So, has anything been left out of these two proposals? It appears not, but a paper presented in New York by Bob Stuart of Meridian, who is also Chairman of the lobbying group the Acoustic Renaissance for Audio (ARA), gives pause for thought. Rather than assume anything about existing technology and practice, Bob developed from first principles a set of specifications for a medium that would be capable of, in his words, "for the first time, delivering every sound to which a human ear can respond: sufficient dynamic range; sufficient bandwidth; sufficient linearity; suitable channel coding; and sufficient channels" (footnote 2).

Among Bob's conclusions are that an 88.2kHz or 96kHz sampling rate is higher than necessary to capture the full bandwidth of perceptible sound. A rate of 58kHz would be sufficient, he calculated. Regarding dynamic range, assuming a peak playback level of 120dB spl means that 20-bit linear-PCM words should be sufficient, provided that no further operations were performed on the data. And if noise-shaping and pre-emphasis were used, taking advantage of the greater ultrasonic bandwidth in which to move audio-band noise, 14-bit words would be sufficient to provide full resolution. Given that lossless compression or "packing" is now feasible, the data rate that can be inferred from the above conclusions means that a DVD-Audio disc could be capable of storing six channels of information, each of which would have sufficient bandwidth and resolution to be audibly transparent to all listeners at all times with all types of music. (In an AES workshop on the audio implications of DVD, Bob Stuart emphatically made the point that he does "not think there is currently a lossy compression scheme to which we can entrust our music.")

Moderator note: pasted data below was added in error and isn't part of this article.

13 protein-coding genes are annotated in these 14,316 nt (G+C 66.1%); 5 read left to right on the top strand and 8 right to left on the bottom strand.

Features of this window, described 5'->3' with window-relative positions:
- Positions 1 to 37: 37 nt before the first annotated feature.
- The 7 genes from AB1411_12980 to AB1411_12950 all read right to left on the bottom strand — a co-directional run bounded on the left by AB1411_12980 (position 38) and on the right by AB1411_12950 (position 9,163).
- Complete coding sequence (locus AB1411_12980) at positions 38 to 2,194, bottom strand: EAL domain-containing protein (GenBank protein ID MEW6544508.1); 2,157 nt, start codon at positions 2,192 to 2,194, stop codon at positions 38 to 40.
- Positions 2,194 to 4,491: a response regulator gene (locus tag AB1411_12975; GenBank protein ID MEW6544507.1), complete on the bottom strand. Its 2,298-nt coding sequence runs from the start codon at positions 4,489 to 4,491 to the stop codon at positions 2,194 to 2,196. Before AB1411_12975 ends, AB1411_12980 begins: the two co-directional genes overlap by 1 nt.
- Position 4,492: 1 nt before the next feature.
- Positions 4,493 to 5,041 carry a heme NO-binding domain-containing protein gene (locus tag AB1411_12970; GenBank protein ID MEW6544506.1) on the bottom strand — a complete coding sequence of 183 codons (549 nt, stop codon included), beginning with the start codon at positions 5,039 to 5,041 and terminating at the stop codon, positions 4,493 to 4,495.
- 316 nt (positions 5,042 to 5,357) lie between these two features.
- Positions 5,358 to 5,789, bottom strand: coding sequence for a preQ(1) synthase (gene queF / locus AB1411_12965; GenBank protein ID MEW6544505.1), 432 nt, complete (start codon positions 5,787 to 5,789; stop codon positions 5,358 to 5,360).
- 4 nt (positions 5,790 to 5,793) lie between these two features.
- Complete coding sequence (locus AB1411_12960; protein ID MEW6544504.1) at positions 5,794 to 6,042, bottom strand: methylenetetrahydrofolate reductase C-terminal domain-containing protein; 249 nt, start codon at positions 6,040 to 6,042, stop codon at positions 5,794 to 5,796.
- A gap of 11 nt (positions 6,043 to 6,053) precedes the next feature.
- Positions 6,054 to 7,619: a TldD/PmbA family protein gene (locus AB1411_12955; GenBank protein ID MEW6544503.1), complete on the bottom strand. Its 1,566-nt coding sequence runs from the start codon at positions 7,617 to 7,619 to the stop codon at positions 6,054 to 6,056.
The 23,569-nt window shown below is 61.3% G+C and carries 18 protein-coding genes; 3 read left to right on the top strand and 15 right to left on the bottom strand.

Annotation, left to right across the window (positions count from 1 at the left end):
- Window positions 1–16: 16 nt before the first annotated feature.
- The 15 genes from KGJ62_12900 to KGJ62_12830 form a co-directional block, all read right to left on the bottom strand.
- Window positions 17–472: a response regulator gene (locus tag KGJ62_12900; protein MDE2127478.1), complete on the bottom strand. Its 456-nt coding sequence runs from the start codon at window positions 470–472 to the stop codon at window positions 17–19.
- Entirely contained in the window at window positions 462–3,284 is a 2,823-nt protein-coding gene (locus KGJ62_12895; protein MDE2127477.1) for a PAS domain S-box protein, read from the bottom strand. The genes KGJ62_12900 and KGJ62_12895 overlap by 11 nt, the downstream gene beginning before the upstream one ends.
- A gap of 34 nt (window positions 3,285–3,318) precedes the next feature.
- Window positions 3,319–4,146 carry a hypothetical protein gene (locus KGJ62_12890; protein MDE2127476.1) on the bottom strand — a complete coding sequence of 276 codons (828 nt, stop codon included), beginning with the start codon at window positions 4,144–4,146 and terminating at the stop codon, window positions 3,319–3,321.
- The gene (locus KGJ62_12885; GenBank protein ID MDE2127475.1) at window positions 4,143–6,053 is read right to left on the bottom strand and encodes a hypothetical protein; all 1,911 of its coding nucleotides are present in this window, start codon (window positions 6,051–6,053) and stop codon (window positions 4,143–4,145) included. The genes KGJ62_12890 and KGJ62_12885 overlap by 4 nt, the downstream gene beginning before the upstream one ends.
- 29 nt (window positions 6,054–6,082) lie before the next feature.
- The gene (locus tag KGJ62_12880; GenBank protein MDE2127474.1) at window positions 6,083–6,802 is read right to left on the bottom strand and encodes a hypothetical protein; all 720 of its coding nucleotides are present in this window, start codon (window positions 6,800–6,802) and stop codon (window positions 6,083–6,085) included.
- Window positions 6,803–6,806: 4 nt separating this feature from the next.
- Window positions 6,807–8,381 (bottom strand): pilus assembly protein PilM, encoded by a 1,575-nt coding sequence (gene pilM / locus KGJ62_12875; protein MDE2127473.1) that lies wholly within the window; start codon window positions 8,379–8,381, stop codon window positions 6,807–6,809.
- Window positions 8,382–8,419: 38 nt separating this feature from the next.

Judging the preliminary DVD-Audio and Sony/Philips Super Audio CD proposals by Bob's criteria, the first has the capability of meeting his requirements with data space to spare. But as commercially attractive as Super Audio CD is—particularly regarding the single-inventory implications for the record retailer—and as well-presented as Sony's demonstrations were in New York, the data rate does not appear high enough to guarantee audible transparency for multiple channels under all circumstances to all listeners.

So which, if either, will take audiophiles into the next century—DVD-Audio or Super Audio CD? All I can offer is that most useless of answers: "It all depends..."

Footnote 1: This information is based on my notes taken at the presentations. The DVD-Audio specification is expected to be finalized by December 31, 1997.

Footnote 2: See J.R. Stuart, "Coding Methods for High Resolution Recording Systems," Preprint 4639, 103rd Audio Engineering Society Convention, New York, September 1997. Available from the AES, 60 East 42nd Street, New York, NY 10165-2520. Tel: (212) 661-8528. Fax: (212) 682-0477. Website.